Watch our new Biophilic Office Research Project video with Project Leader, Ed Suttie, of BRE. The video discusses biophilia in the built environment, how important it is to the legacy that we’re building for the future, and what we can expect from the project.
The First Project of Its Kind
Much has been written about biophilia and the benefits of biophilic design. Indeed, we at Ambius have been promoting the benefits of biophilic design in commercial buildings for almost a decade, and we have even been training our own teams, designers, and architects in the subject.
For over 25 years, we have been involved with research into the benefits of having plants in workplaces. Our own in-house research, together with some excellent academic projects supported by Ambius, have consistently shown that putting plants into workplaces has many benefits. We know that plants reduce the symptoms of sick building syndrome, ameliorate noise, reduce dust, reduce stress, increase productivity, increase well-being, and improve the sense of comfort and engagement. All pretty impressive.
Other design features in buildings also appear to have many benefits in terms of comfort and productivity. Lighting design, acoustics, and even floor and wall coverings can have an impact on how people relate to their workplaces.
Even though we are confident that the right types of design can make a difference, there has been little understanding of why or how these different design elements interact with each other to create high performance, happy, healthy workspaces.
This why the BRE, together with a core group of industry partners, has embarked on the world’s first study into the effects of biophilic design.
The Elements of an Experiment
Unlike the statement buildings so often featured in the architectural and design press, most office workers have to carry out their jobs in buildings that may be several years, if not decades, old. For this reason, an existing 1980s office building was selected as a location for the experiment. It is typical of many buildings of its age and features a mixture of open-plan, shared and solo offices. The building is on BRE’s own campus near Watford, just outside London. The project team has been given permission to refurbish one floor of the building according to the latest practices of biophilic design.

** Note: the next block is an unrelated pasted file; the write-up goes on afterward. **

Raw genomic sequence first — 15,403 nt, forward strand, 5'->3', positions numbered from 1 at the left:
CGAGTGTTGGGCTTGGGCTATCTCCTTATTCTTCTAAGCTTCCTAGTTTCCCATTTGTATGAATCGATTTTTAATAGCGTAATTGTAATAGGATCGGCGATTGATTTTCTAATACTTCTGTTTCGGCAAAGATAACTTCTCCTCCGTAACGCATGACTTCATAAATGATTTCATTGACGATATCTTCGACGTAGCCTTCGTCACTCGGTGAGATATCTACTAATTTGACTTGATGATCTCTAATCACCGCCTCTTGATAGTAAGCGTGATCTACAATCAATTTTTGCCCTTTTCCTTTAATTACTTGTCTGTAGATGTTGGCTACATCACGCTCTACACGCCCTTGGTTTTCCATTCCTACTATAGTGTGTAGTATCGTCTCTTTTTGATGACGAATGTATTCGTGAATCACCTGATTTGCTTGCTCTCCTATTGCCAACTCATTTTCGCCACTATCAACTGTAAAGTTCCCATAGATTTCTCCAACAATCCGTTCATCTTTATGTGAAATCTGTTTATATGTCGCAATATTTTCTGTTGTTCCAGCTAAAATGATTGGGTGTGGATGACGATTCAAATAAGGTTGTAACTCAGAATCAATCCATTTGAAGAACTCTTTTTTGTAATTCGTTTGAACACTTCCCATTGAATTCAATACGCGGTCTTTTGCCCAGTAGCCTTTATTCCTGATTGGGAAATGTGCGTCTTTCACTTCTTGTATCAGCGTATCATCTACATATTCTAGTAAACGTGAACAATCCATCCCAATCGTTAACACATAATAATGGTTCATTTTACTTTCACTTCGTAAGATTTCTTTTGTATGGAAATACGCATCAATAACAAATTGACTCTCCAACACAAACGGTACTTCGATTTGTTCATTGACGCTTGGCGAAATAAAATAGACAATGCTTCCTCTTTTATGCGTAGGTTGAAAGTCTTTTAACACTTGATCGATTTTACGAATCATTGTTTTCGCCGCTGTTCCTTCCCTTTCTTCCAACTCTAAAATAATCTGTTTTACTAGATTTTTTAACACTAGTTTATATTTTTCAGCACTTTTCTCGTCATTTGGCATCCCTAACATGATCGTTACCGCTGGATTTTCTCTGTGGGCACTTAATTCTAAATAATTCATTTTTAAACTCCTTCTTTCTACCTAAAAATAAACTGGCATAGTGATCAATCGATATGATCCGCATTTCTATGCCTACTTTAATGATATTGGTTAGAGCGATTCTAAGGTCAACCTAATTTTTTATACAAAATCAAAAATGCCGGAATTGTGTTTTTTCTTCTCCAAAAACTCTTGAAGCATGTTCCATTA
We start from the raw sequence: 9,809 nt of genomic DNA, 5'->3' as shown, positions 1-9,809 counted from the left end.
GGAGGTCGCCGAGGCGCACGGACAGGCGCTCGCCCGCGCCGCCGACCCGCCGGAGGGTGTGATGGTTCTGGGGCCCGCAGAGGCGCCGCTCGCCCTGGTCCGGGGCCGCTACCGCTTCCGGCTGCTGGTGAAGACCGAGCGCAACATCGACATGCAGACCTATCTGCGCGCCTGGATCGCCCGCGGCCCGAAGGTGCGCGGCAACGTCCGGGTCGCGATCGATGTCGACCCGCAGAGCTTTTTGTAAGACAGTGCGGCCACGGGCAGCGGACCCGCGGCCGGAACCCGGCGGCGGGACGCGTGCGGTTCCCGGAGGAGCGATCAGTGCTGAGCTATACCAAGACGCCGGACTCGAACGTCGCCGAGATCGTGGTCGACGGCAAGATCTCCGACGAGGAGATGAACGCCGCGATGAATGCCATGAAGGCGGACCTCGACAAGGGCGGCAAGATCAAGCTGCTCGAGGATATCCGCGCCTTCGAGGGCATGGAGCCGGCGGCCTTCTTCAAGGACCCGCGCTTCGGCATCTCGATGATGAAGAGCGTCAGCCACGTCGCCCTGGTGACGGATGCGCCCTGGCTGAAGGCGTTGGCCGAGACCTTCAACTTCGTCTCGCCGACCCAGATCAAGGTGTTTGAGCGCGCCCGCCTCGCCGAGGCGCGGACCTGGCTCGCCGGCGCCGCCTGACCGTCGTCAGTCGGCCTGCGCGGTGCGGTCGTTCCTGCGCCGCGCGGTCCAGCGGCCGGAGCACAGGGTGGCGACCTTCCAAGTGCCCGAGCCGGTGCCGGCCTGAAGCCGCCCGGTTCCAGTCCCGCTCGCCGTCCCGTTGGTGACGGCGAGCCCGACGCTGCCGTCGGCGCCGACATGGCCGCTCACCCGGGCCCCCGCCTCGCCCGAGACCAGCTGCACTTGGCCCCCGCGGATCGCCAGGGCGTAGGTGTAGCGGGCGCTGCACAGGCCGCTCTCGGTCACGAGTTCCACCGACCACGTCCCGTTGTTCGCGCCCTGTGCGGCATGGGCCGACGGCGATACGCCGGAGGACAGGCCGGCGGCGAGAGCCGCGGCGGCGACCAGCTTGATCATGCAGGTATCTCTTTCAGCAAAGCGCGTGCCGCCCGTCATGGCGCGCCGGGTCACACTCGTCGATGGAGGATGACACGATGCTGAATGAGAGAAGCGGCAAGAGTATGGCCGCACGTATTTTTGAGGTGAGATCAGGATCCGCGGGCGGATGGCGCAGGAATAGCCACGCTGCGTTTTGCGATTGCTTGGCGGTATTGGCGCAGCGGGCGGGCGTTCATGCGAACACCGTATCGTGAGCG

During 2018, the people working in the offices will be monitored and surveyed to get a baseline measure of their health, well-being, and engagement, together with absenteeism data. Additionally, the indoor environment will be monitored for environmental factors. The factors include light, temperature, noise, humidity and the presence of pollutants, such as volatile organic compounds and carbon dioxide. Participants will use wearable technology to monitor heart rates, steps, and sleep patterns. They will also give regular saliva samples so that stress hormones, such as cortisol, can be measured. Participation in the project is entirely voluntary. There are no rewards or sanctions for doing so.
At the end of 2018, the offices will be refurbished along biophilic lines and monitored similarly for another year.
Establishing a Baseline
In order to measure the value of these interventions, the project must take place over a long period of time. People react quickly to new things, but then get used to them. Therefore the real effects of a change can’t be seen without valuable sets of baseline data and post-intervention observations. Seasonal effects, as well as changes in work patterns, have to be taken into account. This is why the experiments will take 2 years to complete.
In order to establish baseline metrics for a variety of key variables, researchers divided the facility into three zones. Each zone has a different level of biophilic design – from a low-level of intervention all the way through to a fully integrated space that is truly a recreation of nature indoors. Each of the study’s core partner companies will have their products and services included in the biophilically-enhanced spaces. The aim is to see not just how individual products work, but how they can work together to produce synergies that will really improve the quality and performance of the workspace, and improve health and well-being for the users of the space.
Intermediate results and observations will be reported along the way. There is also a series of small-scale short experiments running in parallel. Consequently, we should see some interesting data produced throughout 2018 and 2019. At the end of the project, the results will be published in peer-reviewed academic journals. They will also be reported in various trade and professional journals.
Without prejudging the outcomes of the experiment, we should expect to see some recommendations and tools for interior designers and building operators that will benefit both organizations and the users of their buildings, leading to healthier, happier and more productive workspaces.
Coming soon in the BRE Biophilic Office Project Series…
Stay tuned for the second installment of the BRE Biophilic Office Project series. Part two will include another enlightening Empowering Workplaces video along with a look inside the groundbreaking research and the people behind this extraordinary study.